“This evidence supports the notion of Aboriginal women historically being the most vulnerable to fine default imprisonment,” the Inspector wrote. 

Sadly, in October 2017 Naomi joined the statistic of Aboriginal women being jailed for fine defaults.

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Naomi takes me back to the day when her world changed. She says she was doing "nothing" when all of a sudden she received a phone call from her mother who notified her that a family member would be coming to her house. Fearing for her safety and that of her own five children and an additional six who she was looking after, she asked her mum to call the police. 

“I said, 'well ring the police because we’ve got a whole lot of kids at my house.' She did. They’ve taken two hours to get to the house and when they did rock up, they’ve come straight to me and just taken me,” she says.

Although Naomi was in a relationship, her partner and father to her children was himself in jail for fine defaults, leaving her as the sole caretaker for the 11 children in her care. 

“They just said come down to the police station, we have to question you about some outstanding fines, there’s a warrant. I said, ‘okay then', and I get down there and then they told me it was a $3900 fine on the system and I had to go straight to Melaleuca Prison.” 

Naomi found out she had a number of dog fines from 2012, fines she claims she never received any notification about.

The single mother was facing 14 days in jail in order to pay off the $3900 fine and was terrified of how her children would react, including her youngest daughter who was only three at the time.

“It was just the thought of these kids. I was going crazy in the prison. I couldn’t eat or sleep properly,” she says.

“I was picturing my kids. I know it sounds crazy but I could see my daughter and the kids just running because I never let my daughter stay with anybody or spend the night with anybody because she’s so close to me and I couldn’t handle it." 

After a story about Naomi's predicament was published online, a Melbourne pensioner paid off her outstanding fine and what would have been two weeks away from her children was reduced to only four days of seperation.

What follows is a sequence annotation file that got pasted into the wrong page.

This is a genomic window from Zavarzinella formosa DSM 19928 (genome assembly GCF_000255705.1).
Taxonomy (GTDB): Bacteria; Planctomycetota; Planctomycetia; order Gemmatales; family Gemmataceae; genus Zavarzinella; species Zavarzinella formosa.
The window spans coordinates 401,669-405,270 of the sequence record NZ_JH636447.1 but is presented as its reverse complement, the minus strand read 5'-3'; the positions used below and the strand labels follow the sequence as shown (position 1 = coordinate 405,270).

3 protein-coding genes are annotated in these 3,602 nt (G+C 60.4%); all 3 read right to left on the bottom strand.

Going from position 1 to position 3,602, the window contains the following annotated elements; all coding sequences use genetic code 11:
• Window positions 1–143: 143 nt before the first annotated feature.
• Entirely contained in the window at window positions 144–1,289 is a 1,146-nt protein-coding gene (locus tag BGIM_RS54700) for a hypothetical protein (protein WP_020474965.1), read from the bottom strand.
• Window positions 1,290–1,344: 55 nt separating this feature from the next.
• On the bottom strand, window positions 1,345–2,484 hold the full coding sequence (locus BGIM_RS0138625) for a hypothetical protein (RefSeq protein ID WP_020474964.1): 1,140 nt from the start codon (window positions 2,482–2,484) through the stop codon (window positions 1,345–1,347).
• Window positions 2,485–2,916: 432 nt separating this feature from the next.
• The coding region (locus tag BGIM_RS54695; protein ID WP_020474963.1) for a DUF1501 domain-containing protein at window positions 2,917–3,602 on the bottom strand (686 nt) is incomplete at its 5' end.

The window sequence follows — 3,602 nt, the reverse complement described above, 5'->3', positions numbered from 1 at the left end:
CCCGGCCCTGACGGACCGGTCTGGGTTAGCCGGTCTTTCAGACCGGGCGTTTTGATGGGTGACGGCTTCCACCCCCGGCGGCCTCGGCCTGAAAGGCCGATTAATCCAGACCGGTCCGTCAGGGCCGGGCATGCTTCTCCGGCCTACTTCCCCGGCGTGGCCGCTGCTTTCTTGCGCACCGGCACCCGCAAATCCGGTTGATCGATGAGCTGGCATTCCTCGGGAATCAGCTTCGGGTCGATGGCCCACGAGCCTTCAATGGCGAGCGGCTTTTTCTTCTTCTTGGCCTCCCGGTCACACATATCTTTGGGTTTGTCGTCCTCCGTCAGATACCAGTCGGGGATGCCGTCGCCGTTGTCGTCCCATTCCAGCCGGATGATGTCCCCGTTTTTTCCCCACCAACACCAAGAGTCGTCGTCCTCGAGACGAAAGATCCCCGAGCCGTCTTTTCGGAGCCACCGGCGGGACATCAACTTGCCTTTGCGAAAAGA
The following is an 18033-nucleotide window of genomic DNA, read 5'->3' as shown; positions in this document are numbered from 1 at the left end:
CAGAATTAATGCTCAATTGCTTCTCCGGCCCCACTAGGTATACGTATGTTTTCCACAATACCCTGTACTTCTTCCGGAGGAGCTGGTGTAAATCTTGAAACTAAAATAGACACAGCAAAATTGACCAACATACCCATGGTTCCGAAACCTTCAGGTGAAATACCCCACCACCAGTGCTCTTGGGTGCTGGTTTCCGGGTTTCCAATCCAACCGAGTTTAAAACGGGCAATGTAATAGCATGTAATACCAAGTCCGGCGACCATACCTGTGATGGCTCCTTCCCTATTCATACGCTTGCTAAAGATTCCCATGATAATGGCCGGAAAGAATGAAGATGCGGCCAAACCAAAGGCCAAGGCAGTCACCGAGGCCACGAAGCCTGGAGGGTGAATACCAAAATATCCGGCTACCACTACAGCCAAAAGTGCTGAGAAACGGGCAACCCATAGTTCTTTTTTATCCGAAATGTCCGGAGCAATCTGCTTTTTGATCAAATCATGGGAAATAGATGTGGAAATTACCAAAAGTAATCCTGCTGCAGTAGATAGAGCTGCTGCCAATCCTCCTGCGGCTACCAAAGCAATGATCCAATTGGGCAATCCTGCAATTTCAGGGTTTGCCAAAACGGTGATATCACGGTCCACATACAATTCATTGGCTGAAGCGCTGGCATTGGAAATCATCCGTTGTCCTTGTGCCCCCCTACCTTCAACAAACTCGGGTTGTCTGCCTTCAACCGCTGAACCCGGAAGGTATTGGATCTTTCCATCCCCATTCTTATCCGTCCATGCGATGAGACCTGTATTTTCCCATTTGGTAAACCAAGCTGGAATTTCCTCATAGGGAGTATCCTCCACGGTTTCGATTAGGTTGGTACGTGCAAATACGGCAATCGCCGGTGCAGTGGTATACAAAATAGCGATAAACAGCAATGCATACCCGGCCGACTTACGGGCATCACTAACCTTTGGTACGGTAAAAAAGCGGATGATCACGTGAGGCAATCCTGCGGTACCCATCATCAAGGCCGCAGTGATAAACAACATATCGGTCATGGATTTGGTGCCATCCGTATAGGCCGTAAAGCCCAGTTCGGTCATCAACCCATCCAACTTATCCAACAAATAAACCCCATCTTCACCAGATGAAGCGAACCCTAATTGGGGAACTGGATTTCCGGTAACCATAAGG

“I just couldn’t believe it, aye. I couldn’t believe that people just care out there. And all different kinds of people- people from Sydney, people from Melbourne, they even put money on my property to make phone calls and keep in contact with my kids. I had people pay for my kids electricity bill because my electricity was cut off.”

Pensioner and retiree, Peter Clark previously told NITV he was disgusted that the mother of five had been jailed.

“The story described the horrendous situation in Western Australia where a Noongar lady had been locked up for the non-payment of fines to the sum of I think about $3900, and I thought that was absolutely shameful and disgusting,” Mr Clark said at the time. 

“It struck a chord in me and I was incensed, so I decided to do something about it because I could.”

Mr Clark isn’t alone in wanting to help those most vulnerable to the system. This year, more than 7600 people  donated over $350,000 to help Aboriginal women, specifically single mothers, get released from jail and pay off their fines.

The Sister’s Inside campaign, Free the People, was created on 5 January,  and in the first two days reached it’s initial goal of $99,000. Currently, the campaign sits just under their new goal of $375,000.

Updated on Sunday, the Go Fund Me campaign states they have helped pay off 98 Aboriginal mother’s warrants and freed five women from prison.

Because of her experience, Naomi says she no longer feels safe to call the police, or any other emergency service, fearing she could be imprisoned again. 

“I just feel so hurt aye," she says. "Police don’t even listen no more. I can't even ring the ambulance. I can't ring the police. ... I just feel like there’s no one out there that you can trust anymore."

NITV reached out to the WA Attorney General, John Quigley for a comment but he was unavailable. Previously, the Attorney General’s office has stated that amendments to the fine default law will be introduced to Parliament in the first half of 2019. 

“The McGowan Government takes this issue very seriously. We know that keeping fine defaulters in custody to ‘cut out’ their unpaid fines is not the most effective way to enforce fines payments and is economically unsound… This is something the McGowan Government is committed to addressing and addressing effectively,” a spokesperson for the Attorney General previously told NITV.

Naomi has one simple message for the state government.

“People shouldn’t chuck us in prisons, we’re single mothers”

For more, tune into #ThePoint tonight at 8.30pm AEST on NITV, channel 34 free to air.